It’s that time of year again where all the third year undergraduates have to get a job and suddenly realise two amazing facts, firstly employers are not knocking on their door begging them to come and work for them and the day starts much earlier than Jeremy Kyle O’clock.
The hard facts of life are that there are many more graduates than graduate jobs, even in sport. So having been duly depressed by the status updates about not having work even though they haven’t even officially graduated yet I thought I would write a blog about getting work as a sports graduate.
I will mainly talk from the perspective of sports science and sports coaching degrees as these are the two I am more experienced with as we run them at Anglia Ruskin University.
I find a lot of students don’t know what they want to do and spend a lot of time looking at jobs but not applying, therefore my first piece of advice is apply for everything. This will give you vital experience of interviews and will test run your CV/covering letter. The other thing to consider is that you’re probably doing a non-sports related job now (probably the job you did whilst a student) and although the jobs you apply for might not be your dream job I can guarantee the job you really want will ask for experience so get into a sports related job asap.
This brings me onto my second point. Don’t forget where you come from! You probably started sport in a club, just because you have a degree doesn’t make you too important to volunteer to work in a sports club. This will help keep you up to date, it will improve your sports network and will count as experience when you apply for a job. I know you think you’re too busy but that coach who coached you probably had a full-time job and if it wasn’t for him/her where would you be now?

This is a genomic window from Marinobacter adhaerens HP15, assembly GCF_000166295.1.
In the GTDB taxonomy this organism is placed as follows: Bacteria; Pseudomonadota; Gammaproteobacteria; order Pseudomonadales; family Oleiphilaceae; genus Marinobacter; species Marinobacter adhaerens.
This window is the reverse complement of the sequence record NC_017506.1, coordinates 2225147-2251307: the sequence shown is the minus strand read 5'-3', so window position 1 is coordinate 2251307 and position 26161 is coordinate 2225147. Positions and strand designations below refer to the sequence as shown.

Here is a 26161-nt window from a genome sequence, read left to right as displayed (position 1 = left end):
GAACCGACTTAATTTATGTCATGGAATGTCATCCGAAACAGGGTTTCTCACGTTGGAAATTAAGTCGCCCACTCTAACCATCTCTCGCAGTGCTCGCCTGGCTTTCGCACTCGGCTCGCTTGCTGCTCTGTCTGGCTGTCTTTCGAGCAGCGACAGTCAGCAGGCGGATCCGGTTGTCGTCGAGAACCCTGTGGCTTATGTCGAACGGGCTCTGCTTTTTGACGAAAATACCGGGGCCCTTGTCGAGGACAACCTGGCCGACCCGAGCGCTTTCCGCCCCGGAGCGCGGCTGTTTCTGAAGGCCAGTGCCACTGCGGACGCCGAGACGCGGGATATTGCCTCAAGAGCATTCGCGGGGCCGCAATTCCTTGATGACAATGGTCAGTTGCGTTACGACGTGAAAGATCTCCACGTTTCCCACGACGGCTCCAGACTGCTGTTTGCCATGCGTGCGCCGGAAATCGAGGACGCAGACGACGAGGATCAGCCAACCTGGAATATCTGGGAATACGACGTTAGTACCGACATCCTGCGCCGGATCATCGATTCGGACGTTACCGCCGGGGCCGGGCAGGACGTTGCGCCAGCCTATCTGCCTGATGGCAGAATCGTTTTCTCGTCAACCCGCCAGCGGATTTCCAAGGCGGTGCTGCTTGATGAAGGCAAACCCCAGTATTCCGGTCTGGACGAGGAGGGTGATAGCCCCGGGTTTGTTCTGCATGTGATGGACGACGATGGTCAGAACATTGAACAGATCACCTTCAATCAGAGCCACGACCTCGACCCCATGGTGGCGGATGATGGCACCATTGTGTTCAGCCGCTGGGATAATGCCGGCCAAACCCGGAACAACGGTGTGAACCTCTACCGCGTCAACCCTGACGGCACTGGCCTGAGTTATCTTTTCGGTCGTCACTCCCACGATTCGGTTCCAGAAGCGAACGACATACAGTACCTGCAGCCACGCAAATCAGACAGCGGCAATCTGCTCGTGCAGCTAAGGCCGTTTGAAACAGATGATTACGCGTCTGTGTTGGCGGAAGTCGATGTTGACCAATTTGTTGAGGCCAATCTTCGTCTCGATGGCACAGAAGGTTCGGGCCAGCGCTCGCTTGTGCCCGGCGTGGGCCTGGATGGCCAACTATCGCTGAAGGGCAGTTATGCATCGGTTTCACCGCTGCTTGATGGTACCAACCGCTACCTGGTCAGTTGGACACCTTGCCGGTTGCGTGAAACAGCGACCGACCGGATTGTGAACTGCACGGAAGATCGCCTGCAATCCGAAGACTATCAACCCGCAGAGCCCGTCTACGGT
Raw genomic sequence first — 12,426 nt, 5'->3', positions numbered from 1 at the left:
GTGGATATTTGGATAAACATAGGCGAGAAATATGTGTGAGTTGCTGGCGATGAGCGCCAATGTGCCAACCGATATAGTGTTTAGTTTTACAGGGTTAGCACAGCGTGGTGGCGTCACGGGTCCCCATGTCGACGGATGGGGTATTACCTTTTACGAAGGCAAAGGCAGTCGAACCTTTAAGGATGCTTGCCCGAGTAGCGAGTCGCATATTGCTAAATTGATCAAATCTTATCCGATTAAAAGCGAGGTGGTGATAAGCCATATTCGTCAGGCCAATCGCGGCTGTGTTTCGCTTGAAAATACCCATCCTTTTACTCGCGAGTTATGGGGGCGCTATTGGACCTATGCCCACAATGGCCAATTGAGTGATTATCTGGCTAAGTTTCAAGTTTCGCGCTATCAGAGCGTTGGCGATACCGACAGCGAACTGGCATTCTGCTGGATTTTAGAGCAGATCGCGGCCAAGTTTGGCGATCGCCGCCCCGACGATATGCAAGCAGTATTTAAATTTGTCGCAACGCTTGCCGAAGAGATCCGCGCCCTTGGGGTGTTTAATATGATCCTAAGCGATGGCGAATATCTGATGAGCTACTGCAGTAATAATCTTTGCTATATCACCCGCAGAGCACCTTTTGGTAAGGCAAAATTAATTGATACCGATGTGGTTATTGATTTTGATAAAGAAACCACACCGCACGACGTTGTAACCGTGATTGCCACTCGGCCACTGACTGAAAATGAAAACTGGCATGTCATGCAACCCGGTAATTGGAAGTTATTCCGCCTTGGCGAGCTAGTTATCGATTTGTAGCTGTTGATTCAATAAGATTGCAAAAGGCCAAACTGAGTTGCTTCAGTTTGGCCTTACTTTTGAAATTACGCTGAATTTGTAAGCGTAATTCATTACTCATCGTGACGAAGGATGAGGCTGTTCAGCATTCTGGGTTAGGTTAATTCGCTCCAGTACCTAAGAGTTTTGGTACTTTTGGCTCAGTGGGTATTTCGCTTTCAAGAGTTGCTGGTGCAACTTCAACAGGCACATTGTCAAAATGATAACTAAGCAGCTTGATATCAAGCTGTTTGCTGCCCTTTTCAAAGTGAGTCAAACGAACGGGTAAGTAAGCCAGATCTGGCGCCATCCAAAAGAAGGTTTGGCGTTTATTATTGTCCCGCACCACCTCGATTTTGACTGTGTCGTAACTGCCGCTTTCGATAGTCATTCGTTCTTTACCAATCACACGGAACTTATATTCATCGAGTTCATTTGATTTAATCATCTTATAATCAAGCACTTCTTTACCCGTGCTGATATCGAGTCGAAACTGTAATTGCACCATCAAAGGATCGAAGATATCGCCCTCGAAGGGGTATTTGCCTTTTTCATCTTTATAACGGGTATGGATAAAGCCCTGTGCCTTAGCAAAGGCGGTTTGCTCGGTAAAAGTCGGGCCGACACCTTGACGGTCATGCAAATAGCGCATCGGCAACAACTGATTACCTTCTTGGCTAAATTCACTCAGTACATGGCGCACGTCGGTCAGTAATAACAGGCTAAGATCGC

Whilst you’re looking at jobs you should try to narrow down the area you want to work in. Once you have an idea of a couple of areas download the job descriptions and cross reference all the criteria. Do they all ask for a masters? Do they all ask for experience? Maybe they ask for some sort of accreditation like REPS, BASES, ISPAS, UKSCA or UKCC.
Obviously to find the job descriptions you need to know what websites to go to. Here are some but I am sure this is by no means an exhaustive list:
A very good site to visit is www.sportsdevelopment.org.uk, they have a jobs section and a section called “careers” that gives job descriptions for many types of sports job.
RSS feed these so they come to your email and then you don’t need to check them every day. You can also subscribe to many of them in twitter. Which neatly bring me on to the next point – social media.
Type your name into google and see what you get. Maybe add you sport after it and see if that improves the hit. If I got 20 CVs sent to me this is what I would do, search for each one on google and see what I get. You should have a strong (and positive web presence) and this should include twitter, linked in and your clubs website (remember that club you’re volunteering in!). Remember too that the university has staff to help you write your CV and covering letter, you can still use them.
Lastly I would say plan ahead, at least 5-10 years. I love my current job but I didn’t leave uni and get it straight away, I had to work in schools, sixth forms and even drove a taxi so I could have a flexible enough job to do all the coaching I needed to do to get experience (none of it paid!) but I knew what I wanted to do, and know now where I want to go. This means now I can apply for work more strategically to get me the experience I need for the dream job 😉